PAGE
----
Supply and demand works. Many of my neighbors are all about demand, and never stop to consider how supply happens.

Stop whining, people.

Tom Balek – Rockin’ On the Right Side

You made me promises promises
Knowing I’d believe
Promises promises
You knew you’d never keep

Promises Promises – Naked Eyes

The HR Dept. – How Socialism Kills Economic Progress

A common-sense principle of business is that managers must have the authority to hire and fire at will. After all, the very reason for a business to exist is to generate a profit for the owners and investors. So managers will compete for the best employees to maximize returns, just as they compete for customers by trying to provide the best product or service at the best price. The companies who hire and retain the best people will thrive, while the others will fade away.

HR (human resources) departments are poison to profit.

A product of the civil rights movement in 1965, the federal government created the Equal Employment Opportunity Commission to eliminate hiring discrimination on the basis of race, creed, color or national origin. Every company that does business with the federal government and has 50 or more employees must implement and document an “affirmative action program”.

The EEO/AAP was, and is, a typical big government solution to a problem that should be solved by free market supply and demand. It established rigid quotas based on race, which was then expanded to protect women and the disabled. Soon every minority group, including the evolving alphabet-soup of genders, was lawyering up.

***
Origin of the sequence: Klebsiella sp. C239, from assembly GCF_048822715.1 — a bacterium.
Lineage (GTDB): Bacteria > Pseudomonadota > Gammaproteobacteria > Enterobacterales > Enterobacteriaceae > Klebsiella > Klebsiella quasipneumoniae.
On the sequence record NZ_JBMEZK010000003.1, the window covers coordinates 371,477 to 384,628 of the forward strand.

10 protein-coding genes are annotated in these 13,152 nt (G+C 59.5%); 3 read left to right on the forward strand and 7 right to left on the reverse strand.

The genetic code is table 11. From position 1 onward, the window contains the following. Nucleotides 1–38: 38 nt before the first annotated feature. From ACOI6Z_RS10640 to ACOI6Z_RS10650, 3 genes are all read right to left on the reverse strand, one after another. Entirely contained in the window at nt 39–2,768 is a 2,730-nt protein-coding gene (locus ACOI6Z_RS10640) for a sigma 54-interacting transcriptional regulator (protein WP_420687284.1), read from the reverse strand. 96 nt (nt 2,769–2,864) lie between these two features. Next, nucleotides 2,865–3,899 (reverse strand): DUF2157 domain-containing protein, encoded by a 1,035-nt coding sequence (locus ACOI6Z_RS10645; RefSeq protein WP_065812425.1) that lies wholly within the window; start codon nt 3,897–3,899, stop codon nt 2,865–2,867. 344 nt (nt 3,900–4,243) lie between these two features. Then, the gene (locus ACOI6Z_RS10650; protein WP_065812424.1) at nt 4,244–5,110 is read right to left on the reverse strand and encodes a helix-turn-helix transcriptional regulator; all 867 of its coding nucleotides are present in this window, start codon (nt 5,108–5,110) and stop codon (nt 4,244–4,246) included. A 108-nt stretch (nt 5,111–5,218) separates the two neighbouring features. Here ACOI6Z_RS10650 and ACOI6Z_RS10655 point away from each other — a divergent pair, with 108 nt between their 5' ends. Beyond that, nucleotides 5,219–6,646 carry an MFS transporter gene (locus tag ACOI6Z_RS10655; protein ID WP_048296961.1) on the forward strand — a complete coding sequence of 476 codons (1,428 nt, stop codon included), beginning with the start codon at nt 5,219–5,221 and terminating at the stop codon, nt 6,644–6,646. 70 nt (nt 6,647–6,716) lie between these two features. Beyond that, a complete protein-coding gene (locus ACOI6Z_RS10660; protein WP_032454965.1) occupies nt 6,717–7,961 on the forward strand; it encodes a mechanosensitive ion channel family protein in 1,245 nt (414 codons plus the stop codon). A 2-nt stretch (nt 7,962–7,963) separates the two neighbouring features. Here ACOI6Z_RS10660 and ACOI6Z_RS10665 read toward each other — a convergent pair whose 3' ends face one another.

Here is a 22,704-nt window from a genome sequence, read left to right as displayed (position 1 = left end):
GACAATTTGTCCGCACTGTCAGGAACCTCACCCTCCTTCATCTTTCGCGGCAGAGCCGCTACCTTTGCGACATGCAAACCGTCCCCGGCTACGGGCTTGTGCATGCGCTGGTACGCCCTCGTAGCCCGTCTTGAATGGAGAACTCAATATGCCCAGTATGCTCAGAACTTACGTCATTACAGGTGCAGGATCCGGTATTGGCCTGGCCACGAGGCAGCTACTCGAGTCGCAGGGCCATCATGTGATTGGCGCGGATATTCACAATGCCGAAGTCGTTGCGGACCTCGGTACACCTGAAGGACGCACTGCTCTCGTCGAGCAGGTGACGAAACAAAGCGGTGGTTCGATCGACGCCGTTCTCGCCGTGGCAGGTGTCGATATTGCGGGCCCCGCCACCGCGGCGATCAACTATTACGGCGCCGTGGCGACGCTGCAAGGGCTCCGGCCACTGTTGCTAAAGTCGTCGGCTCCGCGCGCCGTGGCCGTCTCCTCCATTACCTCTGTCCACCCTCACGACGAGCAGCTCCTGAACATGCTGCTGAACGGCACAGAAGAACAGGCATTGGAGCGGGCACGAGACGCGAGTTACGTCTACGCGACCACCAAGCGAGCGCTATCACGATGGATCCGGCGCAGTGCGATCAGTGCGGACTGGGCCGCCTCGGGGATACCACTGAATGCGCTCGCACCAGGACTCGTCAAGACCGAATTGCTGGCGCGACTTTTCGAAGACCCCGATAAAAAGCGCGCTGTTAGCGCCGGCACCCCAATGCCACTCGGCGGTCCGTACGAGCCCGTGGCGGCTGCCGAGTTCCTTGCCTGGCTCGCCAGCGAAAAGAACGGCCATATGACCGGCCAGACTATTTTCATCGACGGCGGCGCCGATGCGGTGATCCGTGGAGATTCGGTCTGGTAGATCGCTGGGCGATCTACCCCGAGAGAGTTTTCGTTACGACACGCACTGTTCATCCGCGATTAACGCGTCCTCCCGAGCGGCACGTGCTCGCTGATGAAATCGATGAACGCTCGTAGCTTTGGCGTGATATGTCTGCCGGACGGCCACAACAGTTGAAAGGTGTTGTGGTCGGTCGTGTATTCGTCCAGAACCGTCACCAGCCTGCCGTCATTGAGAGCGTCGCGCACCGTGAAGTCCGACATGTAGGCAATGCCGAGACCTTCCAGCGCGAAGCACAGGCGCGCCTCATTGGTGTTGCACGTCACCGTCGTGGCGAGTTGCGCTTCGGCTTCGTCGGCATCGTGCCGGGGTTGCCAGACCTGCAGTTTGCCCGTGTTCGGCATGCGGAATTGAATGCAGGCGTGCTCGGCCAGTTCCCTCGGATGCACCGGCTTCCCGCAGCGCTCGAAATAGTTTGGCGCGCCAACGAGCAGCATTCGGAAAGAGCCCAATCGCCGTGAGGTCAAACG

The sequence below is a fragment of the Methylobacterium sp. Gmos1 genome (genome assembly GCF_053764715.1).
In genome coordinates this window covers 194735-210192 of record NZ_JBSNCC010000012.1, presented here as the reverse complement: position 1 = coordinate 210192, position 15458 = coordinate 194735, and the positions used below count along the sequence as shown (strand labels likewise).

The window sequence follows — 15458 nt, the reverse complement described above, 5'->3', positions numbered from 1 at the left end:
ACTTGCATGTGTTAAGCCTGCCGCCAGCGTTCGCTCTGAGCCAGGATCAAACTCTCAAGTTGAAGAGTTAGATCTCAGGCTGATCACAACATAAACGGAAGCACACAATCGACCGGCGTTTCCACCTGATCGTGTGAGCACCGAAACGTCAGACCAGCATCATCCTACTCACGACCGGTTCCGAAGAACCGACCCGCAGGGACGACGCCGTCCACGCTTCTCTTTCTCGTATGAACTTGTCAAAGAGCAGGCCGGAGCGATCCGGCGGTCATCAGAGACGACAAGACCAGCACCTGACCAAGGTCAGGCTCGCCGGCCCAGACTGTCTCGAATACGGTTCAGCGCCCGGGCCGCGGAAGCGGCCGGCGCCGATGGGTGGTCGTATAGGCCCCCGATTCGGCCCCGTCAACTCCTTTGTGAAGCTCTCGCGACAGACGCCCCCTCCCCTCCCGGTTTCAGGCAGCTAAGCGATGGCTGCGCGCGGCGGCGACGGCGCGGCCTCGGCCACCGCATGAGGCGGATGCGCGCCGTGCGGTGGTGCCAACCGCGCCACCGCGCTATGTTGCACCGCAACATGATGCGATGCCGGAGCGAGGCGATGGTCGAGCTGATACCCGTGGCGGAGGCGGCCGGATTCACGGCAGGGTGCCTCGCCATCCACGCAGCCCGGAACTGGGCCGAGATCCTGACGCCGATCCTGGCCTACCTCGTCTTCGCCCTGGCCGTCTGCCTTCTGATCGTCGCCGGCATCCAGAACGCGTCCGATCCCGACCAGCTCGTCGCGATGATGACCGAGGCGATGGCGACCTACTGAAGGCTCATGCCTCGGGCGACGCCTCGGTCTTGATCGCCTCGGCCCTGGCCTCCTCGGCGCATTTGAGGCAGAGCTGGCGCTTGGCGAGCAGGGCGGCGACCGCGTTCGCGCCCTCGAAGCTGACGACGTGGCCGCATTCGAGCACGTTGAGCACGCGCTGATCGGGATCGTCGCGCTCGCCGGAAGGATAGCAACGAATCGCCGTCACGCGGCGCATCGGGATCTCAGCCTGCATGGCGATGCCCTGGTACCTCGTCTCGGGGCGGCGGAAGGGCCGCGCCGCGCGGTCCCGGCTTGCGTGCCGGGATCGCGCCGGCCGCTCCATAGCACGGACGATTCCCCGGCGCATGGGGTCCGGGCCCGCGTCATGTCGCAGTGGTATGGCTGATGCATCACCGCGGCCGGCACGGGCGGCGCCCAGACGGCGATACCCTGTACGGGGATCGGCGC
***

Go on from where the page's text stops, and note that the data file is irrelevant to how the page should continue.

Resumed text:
Faced with a mountain of reporting requirements and legal complications, businesses responded by creating and staffing HR departments, a phenomenon that may have done more damage to the economy than any other factor since the depression.

While a manager or owner will make every effort to find the most talented, qualified, and industrious people to fill positions, and reward them well with promotions and compensation, HR departments exist only to meet “diversity” requirements. The result is companies are staffed with many unqualified, unmotivated, and sometimes underpaid minorities (often H1B visa holders) who know they can’t be fired. The “Peter Principle” (individuals are promoted beyond their level of competence) is rampant in many large organizations.

Managers who try to hire or promote talented non-minority employees are stymied by HR. Add the influence of union protection (i.e. government employees), and performance predictably suffers.

Despite 53 years of EEO/AAP and all kinds of other identity-driven programs, liberal politicians still pander for votes by screaming “RAAAAACIST!” at common-sense conservative opponents, who know that for-profit businesses will hire and promote the best people regardless of minority status, which encourages all workers to improve their performance (not their pigmentation or gender) and compete for the best jobs. And that propels the economy and raises standards of living for everybody.

You got me runnin’ goin’ out of my mind